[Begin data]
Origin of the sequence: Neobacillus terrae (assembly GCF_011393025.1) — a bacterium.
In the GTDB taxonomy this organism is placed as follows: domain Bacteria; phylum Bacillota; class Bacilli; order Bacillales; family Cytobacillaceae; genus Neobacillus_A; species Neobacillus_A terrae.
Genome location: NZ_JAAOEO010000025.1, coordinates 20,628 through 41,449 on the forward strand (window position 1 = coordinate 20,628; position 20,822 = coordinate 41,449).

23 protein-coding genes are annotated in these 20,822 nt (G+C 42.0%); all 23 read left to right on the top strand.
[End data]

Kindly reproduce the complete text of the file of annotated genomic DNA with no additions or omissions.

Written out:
Origin of the sequence: Neobacillus terrae (assembly GCF_011393025.1) — a bacterium.
In the GTDB taxonomy this organism is placed as follows: domain Bacteria; phylum Bacillota; class Bacilli; order Bacillales; family Cytobacillaceae; genus Neobacillus_A; species Neobacillus_A terrae.
Genome location: NZ_JAAOEO010000025.1, coordinates 20,628 through 41,449 on the forward strand (window position 1 = coordinate 20,628; position 20,822 = coordinate 41,449).

23 protein-coding genes are annotated in these 20,822 nt (G+C 42.0%); all 23 read left to right on the top strand.